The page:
Assume POD(a_{i}) is
the equation relating probability of detection to flaw size for the
inspection. The likelihood of obtaining
a specific set of (a_{i}, Z_{i})
results when inspecting the specimens is
where q = (q_{1}, q_{2}, …, q_{k})
is a vector of the parameters of the POD(a)
function. Values of q_{1}, q_{2}, …, q_{k}
are determined to maximize L(q). For typical
POD(a) models, it is more convenient
to perform the analyses in terms of logarithms.
The maximum likelihood estimates are given by the solution of
the k simultaneous equations:
In general, an iterative solution will be required to solve
Equations 3.9.
Any monotone increasing function between zero and one can be
used for POD(a). However, an early study of data with
multiple inspections per crack [Berens & Hovey, 1981] indicated that the
log odds or, equivalently, the cumulative lognormal models were more generally
applicable than the others investigated.
Further, the assumptions leading to a cumulative log normal model for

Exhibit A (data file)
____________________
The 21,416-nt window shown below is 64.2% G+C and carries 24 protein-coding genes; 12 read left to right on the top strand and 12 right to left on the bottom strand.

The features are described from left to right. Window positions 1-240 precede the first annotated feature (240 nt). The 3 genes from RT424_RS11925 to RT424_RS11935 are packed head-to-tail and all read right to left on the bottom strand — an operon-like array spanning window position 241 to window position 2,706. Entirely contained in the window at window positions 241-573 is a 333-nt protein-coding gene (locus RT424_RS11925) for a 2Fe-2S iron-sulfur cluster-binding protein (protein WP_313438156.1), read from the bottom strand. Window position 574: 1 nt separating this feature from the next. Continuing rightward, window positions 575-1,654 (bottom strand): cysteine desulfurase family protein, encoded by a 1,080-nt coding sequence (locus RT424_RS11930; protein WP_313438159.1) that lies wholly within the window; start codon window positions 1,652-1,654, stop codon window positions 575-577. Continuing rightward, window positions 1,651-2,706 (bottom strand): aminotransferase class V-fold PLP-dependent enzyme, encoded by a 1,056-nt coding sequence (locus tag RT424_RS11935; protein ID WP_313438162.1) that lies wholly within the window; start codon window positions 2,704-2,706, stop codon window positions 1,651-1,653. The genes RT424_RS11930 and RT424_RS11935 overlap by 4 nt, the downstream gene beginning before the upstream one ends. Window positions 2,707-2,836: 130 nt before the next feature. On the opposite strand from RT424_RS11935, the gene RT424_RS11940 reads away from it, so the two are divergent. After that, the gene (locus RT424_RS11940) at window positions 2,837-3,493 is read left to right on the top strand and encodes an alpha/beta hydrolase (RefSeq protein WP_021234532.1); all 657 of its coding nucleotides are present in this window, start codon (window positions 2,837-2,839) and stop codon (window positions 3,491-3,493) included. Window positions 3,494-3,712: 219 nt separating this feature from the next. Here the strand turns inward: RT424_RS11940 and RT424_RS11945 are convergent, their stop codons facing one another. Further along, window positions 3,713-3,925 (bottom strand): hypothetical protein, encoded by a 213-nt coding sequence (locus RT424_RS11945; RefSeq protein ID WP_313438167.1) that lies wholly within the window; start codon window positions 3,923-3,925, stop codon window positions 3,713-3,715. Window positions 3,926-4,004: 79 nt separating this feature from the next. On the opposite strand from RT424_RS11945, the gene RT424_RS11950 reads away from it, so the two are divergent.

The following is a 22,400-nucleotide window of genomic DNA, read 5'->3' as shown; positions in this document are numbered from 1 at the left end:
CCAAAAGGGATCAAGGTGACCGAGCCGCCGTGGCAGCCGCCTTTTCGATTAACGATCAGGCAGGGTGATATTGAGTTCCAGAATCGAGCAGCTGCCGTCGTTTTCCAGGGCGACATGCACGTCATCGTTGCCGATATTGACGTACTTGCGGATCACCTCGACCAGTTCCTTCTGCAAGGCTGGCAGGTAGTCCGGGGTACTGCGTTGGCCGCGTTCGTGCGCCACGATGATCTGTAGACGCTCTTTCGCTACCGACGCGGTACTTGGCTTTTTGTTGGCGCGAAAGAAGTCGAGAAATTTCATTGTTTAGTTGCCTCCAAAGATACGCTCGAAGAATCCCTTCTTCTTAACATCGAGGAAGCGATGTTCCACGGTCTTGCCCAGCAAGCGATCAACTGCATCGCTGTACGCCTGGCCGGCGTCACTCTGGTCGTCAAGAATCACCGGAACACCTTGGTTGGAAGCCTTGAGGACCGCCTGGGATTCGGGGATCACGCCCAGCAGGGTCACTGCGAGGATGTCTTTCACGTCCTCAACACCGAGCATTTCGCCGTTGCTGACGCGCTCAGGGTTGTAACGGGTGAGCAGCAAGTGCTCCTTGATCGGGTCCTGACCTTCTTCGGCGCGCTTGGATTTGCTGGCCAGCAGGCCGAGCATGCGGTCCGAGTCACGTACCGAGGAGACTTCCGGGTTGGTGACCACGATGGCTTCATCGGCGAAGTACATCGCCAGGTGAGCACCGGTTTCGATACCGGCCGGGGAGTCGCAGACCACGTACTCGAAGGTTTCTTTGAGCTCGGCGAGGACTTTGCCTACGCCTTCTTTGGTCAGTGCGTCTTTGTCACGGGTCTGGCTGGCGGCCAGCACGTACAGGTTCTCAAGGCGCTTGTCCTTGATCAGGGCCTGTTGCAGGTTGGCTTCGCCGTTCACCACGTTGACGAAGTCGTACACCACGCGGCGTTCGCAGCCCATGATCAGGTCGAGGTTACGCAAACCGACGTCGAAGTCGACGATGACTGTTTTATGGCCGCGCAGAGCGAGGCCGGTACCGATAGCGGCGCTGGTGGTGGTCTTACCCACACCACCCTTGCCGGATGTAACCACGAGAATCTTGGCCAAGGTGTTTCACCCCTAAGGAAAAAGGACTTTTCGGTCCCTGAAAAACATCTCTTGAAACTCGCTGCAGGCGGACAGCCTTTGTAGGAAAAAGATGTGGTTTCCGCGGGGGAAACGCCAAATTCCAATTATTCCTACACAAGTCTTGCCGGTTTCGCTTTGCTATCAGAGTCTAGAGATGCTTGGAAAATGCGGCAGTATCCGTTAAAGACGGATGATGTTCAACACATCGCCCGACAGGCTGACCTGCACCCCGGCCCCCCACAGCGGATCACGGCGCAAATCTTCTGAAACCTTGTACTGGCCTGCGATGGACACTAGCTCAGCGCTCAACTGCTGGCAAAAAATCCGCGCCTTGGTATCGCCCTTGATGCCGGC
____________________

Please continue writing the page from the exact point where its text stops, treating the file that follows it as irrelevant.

the POD(a) function for â versus a data have often been verified for eddy current data. The log odds and cumulative lognormal models
are equivalent in a practical sense in that the maximum difference in POD(a)
between the two for fixed location and scale parameters is about 0.02 which is
well within the scatter from repeated determinations of a POD(a) capability.
POD Version 3, the computer program recommended by
MILHDBK1823, is based on a cumulative normal equation but allows
transformations of the crack size. The default transform of POD Version 3 is
the natural logarithm transform so that the program will fit the cumulative
lognormal equation by default. However, the program also provides a solution
based on the log odds equation. Other models
for the POD(a) function may be
appropriate but, if preferred, would require a different computer
implementation.
Repeating Equation 3.4, the cumulative log normal equation for
the POD(a) functions is:
where F(z) is the standard normal cumulative
distribution function. The log odds model for the POD(a) function is:
Equation 3.10 or 3.11 is substituted in Equations 3.7 through
3.9 for POD(a). and
are determined so as to maximize L(m,s), the likelihood of obtaining the observed
inspection results. Note that POD(m) = 0.5 for both models. s is a scale parameter that
determines the degree of steepness of the POD(a) function. A negative
value of s is not contradictory
but, for a negative s,
the POD(a) function will decrease
with increasing a.